Incremental benefits of circumferential minimally invasive surgery for increasingly frail patients with adult spinal deformity.



Circumferential minimally invasive surgery (cMIS) may provide incremental benefits compared with open surgery for patients with increasing frailty status by decreasing peri- and postoperative complications.


Operative patients with adult spinal deformity (ASD) ≥ 18 years old with baseline and 2-year postoperative data were assessed. With propensity score matching, patients who underwent cMIS (cMIS group) were matched with similar patients who underwent open surgery (open group) based on baseline BMI, C7-S1 sagittal vertical axis, pelvic incidence to lumbar lordosis mismatch, and S1 pelvic tilt. The Passias modified ASD frailty index (mASD-FI) was used to determine patient frailty stratification as not frail, frail, or severely frail. Baseline and postoperative factors were assessed using two-way analysis of covariance (ANCOVA) and multivariate ANCOVA while controlling for baseline age, Charlson Comorbidity Index (CCI) score, and number of levels fused.


After propensity score matching, 170 ASD patients (mean age 62.71 ± 13.64 years, 75.0% female, mean BMI 29.25 ± 6.60 kg/m2) were included, split evenly between the cMIS and open groups. Surgically, patients in the open group had higher numbers of posterior levels fused (p = 0.021) and were more likely to undergo three-column osteotomies (p > 0.05). Perioperatively, cMIS patients had lower intraoperative blood loss and decreased use of cell saver across frailty groups (with adjustment for baseline age, CCI score, and levels fused), as well as fewer perioperative complications (p < 0.001). Adjusted analysis also revealed that compared to open patients, increasingly frail patients in the cMIS group were also more likely to demonstrate greater improvement in 1- and 2-year postoperative scores for the Oswestry Disability Index, SRS-36 (total), EQ-5D and SF-36 (all p < 0.05). With regard to postoperative complications, increasingly frail patients in the cMIS group were also noted to experience significantly fewer complications overall (p = 0.036) and fewer major intraoperative complications (p = 0.039). The cMIS patients were also less likely to need a reoperation than their open group counterparts (p = 0.043).


Surgery performed with a cMIS technique may offer acceptable outcomes, with diminishment of perioperative complications and mitigation of catastrophic outcomes, in increasingly frail patients who may not be candidates for surgery using traditional open techniques. However, further studies should be performed to investigate the long-term impact of less optimal alignment in this population.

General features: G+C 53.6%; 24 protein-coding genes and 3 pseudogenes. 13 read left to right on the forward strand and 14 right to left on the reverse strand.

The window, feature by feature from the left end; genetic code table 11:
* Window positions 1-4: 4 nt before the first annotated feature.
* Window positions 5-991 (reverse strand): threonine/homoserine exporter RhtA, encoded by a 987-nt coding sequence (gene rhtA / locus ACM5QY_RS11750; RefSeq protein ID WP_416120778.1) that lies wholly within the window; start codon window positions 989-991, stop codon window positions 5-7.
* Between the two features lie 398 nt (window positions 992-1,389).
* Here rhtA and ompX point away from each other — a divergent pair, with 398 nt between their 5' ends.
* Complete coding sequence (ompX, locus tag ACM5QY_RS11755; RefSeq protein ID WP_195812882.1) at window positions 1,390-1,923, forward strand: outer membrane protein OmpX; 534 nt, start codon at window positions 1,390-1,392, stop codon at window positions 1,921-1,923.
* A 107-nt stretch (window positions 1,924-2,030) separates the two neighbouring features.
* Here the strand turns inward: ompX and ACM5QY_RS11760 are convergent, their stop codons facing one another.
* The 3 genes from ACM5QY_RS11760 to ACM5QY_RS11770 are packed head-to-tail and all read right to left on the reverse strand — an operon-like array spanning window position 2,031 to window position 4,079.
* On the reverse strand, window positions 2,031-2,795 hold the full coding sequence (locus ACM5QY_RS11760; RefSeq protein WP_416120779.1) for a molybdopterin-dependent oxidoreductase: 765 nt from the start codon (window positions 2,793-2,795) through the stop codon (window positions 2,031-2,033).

Published Version (Please cite this version)


Publication Info

Passias, Peter G, Peter S Tretiakov, Pierce D Nunley, Michael Y Wang, Paul Park, Adam S Kanter, David O Okonkwo, Robert K Eastlack, et al. (2023). Incremental benefits of circumferential minimally invasive surgery for increasingly frail patients with adult spinal deformity. Journal of neurosurgery. Spine. pp. 1–7. 10.3171/2023.2.spine221278 Retrieved from

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Peter Passias

Instructor in the Department of Orthopaedic Surgery

Khoi Duc Than

Professor of Neurosurgery

I chose to pursue neurosurgery as a career because of my fascination with the human nervous system. In medical school, I developed a keen interest in the diseases that afflict the brain and spine and gravitated towards the only field where I could help treat these diseases with my own hands. I focus on disorders of the spine where my first goal is to help patients avoid surgery if at all possible. If surgery is needed, I treat patients using the most advanced minimally invasive techniques available in order to minimize pain, blood loss, and hospital stay, while maximizing recovery, neurologic function, and quality of life. In my free time, I enjoy spending time with my family and friends. I am an avid sports fan and love to eat. I try to stay physically fit by going to the gym and playing ice hockey.


Christopher Ignatius Shaffrey

Professor of Orthopaedic Surgery

I have more than 25 years of experience treating patients of all ages with spinal disorders. I have had an interest in the management of spinal disorders since starting my medical education. I performed residencies in both orthopaedic surgery and neurosurgery to gain a comprehensive understanding of the entire range of spinal disorders. My goal has been to find innovative ways to manage the range of spinal conditions, straightforward to complex. I have a focus on managing patients with complex spinal disorders. My patient evaluation and management philosophy is to provide engaged, compassionate care that focuses on providing the simplest and least aggressive treatment option for a particular condition. In many cases, non-operative treatment options exist to improve a patient’s symptoms. I have been actively engaged in clinical research to find the best ways to manage spinal disorders in order to achieve better results with fewer complications.

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